Material And Methods: We performed a meta-analysis (MA) of all published studies (full papers or abstracts) comparing delayed CT with standard care. Studies were obtained from a PubMed query (keywords: CRC, adjuvant treatment, delay of CT), a review (Chau et al., 2006), cross-checking references and abstracts from the proceedings of ASCO, ASCO GI and WCGI annual meetings. We chose a cutoff delay of 8 weeks. Risk Ratios (RRs) were calculated from the recorded events (deaths, relapses). We used EasyMA software (fixed-effect model).

Results: Fourteen studies (including four abstracts) were identified (17,645 patients; 5,952 males, 5,151 females, mean age 70 years). Of these, three could not be statistically analysed and three used another cutoff (4, 5 or 6 weeks), leaving 8 studies for main MA (13,158 patients; 3,932 males, 3,644 females, 5,942 missing data; 5,576 colon cancers, 6,677 rectal, 1,265 missing data). Delaying CT more than 8 weeks was associated to worse Overall Survival (OS) (RR: 1.20; 95% Confidence Interval (CI) 1.15-1.26). In the MA including all studies whatever their cutoff, longer delay was similarly associated to a worse OS but not a worse Relapse-Free Survival (RFS) (five studies).

Conclusion: Adjuvant chemotherapy should be started within 8 weeks after surgery. Delaying the initiation of adjuvant CT for more than 8 weeks after surgery significantly decreased OS but not RFS. This discrepancy might be due to factors not directly related to cancer (post-operative complications, social status) or to a more accurate appraisal of death.
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http://dx.doi.org/10.1016/j.ejca.2010.01.020DOI Listing
April 2010

Duration of adjuvant chemotherapy for patients with non-metastatic colorectal cancer.

Cochrane Database Syst Rev 2010 Jan 20(1):CD007046. Epub 2010 Jan 20.

Oncology, Hospital Avicenne, 125 Rue de Stalingrad, Bobigny, France, 93009.

Background: Surgery of primary tumour is the backbone of colorectal cancer treatment (CRC). But in stage III cancer, metastatic or local relapse is often observed (50%). So, adjuvant treatment is always considered in this setting. The best treatment duration of hypothetic disease is not easy to define. Adjuvant chemotherapy for CRC actually lasts 6 months. The choice of optimal duration is based upon old studies using 5-fluorouracil (5FU). During the last ten years, results of major randomized controlled studies (RCTs) comparing different durations of treatments and different schedules in adjuvant setting were published. Several studies compared a 6-month chemotherapy with a longer treatment. Conversely, a single study by Chau et al compared a 6 month chemotherapy with continuous treatment lasting 3 months. But the optimal duration of these chemotherapies could be challenged. Even though the optimal duration of chemotherapy in CRC is a major issue, it has never been answered adequately.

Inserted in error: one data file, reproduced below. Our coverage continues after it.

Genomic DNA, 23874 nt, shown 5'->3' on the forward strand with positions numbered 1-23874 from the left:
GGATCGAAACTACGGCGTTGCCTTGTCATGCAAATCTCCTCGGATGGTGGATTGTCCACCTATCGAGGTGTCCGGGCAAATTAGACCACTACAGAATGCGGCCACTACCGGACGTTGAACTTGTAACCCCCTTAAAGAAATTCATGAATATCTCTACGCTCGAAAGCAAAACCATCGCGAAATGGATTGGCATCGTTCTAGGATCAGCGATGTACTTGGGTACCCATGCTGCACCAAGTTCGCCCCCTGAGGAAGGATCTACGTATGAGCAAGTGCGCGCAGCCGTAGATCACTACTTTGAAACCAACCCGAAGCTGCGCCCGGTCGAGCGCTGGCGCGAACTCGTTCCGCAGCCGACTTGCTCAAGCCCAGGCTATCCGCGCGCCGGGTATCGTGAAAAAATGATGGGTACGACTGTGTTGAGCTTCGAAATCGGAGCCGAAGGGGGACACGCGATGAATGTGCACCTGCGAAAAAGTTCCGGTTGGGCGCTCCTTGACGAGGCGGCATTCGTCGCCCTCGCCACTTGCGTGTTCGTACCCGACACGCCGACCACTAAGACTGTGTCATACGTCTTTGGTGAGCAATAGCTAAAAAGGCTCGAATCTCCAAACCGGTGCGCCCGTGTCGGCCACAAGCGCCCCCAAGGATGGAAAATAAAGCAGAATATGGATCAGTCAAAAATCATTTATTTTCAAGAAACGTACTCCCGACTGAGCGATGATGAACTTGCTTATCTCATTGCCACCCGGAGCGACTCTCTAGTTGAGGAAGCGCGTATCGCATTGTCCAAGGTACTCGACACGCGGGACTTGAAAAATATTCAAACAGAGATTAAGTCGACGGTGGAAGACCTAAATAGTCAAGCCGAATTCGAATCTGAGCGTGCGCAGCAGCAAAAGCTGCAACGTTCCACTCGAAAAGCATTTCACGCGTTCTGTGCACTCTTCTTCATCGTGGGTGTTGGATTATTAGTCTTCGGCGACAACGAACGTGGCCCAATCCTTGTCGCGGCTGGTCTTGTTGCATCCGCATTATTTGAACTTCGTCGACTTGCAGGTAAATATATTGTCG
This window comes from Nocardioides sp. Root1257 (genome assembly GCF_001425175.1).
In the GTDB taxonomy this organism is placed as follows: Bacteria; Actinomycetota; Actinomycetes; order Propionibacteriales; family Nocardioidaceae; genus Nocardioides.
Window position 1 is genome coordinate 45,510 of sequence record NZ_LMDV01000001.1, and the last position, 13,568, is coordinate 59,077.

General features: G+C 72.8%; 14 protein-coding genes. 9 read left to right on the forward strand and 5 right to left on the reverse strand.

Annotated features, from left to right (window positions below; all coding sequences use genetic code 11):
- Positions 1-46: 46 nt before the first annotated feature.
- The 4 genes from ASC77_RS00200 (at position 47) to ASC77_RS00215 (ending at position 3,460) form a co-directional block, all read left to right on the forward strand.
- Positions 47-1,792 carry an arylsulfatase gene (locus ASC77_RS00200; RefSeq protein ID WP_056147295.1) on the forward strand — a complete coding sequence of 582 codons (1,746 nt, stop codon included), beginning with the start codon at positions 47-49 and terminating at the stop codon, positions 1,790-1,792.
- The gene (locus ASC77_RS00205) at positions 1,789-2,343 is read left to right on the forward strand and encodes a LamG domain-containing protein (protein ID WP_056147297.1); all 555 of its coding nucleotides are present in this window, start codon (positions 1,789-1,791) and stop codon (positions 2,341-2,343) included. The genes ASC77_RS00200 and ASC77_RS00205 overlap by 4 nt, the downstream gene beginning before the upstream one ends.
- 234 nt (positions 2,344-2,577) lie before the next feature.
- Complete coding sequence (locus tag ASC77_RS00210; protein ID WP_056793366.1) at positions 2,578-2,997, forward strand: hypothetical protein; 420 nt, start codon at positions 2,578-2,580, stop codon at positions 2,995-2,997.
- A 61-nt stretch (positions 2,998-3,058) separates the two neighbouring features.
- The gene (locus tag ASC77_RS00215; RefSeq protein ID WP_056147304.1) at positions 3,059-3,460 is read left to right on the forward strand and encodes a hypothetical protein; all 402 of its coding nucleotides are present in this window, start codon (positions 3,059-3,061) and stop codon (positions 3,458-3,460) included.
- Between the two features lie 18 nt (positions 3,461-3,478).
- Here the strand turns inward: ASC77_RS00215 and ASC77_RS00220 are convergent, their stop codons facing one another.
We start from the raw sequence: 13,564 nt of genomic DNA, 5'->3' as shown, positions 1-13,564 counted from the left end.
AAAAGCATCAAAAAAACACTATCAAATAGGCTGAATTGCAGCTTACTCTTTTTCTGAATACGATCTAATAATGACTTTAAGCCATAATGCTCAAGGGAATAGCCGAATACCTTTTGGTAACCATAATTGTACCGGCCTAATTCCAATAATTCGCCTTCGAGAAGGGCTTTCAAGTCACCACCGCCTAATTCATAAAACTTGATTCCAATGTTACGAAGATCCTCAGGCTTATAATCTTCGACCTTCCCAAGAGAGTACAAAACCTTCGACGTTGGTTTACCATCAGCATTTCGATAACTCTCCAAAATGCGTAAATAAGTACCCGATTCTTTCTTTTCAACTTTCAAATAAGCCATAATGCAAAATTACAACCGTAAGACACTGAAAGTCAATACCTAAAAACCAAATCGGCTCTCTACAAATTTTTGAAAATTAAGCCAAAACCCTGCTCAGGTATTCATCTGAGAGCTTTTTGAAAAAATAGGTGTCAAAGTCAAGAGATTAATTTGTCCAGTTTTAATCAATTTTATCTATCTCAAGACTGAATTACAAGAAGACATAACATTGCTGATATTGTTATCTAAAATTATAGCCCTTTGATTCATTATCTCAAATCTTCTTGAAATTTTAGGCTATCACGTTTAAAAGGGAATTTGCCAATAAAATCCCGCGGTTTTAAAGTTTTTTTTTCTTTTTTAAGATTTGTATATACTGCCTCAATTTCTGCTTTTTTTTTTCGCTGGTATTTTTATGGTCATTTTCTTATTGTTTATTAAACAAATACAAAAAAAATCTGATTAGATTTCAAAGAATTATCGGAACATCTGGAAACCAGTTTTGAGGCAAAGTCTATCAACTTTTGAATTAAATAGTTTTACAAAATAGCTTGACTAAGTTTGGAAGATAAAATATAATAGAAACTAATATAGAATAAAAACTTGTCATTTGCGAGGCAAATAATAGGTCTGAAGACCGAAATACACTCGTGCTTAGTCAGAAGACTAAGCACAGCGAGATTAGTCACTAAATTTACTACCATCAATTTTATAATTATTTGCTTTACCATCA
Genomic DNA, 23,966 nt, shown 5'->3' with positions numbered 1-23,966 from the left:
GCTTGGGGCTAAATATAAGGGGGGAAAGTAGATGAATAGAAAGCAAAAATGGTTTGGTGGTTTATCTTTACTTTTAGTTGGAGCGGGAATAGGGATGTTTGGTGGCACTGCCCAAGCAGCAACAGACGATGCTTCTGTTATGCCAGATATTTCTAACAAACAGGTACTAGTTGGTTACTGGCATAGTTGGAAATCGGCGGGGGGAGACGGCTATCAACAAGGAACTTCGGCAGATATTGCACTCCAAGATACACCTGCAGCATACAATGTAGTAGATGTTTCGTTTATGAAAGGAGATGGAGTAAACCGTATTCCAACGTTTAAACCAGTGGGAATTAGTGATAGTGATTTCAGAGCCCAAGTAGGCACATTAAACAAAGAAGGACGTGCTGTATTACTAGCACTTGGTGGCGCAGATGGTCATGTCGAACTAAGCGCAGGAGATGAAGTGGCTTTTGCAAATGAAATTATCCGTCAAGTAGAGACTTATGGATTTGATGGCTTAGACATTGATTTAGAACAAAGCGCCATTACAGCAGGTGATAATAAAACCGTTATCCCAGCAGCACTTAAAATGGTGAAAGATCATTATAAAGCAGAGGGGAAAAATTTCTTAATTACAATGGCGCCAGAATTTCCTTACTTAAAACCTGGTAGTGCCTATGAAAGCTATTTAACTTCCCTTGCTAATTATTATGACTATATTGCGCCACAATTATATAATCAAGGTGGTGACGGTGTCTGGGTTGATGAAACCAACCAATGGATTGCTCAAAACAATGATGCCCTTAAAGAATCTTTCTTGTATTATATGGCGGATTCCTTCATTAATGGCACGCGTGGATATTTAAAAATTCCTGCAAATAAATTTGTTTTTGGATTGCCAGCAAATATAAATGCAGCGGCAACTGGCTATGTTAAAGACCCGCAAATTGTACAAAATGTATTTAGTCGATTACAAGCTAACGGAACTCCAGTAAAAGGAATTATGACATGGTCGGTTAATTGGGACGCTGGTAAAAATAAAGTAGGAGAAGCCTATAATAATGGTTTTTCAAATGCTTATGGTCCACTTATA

Objectives: To evaluate the optimal duration of adjuvant treatment, we performed a meta-analysis of all RCTs comparing two durations of adjuvant treatment, 6 months versus 9 to 12 months.

Search Strategy: Publications were identified from PubMed (February 28th, 2009), Embase, and the Cochrane Database of Clinical Controlled Trials (CENTRAL) in the Cochrane Library 2009 issue 1. Reviews and books were also scrutinized. Abstracts were reviewed from ASCO annual meetings proceedings from 1998 to 2009.

Selection Criteria: Patients with surgically resected colorectal cancer with high risk of recurrence.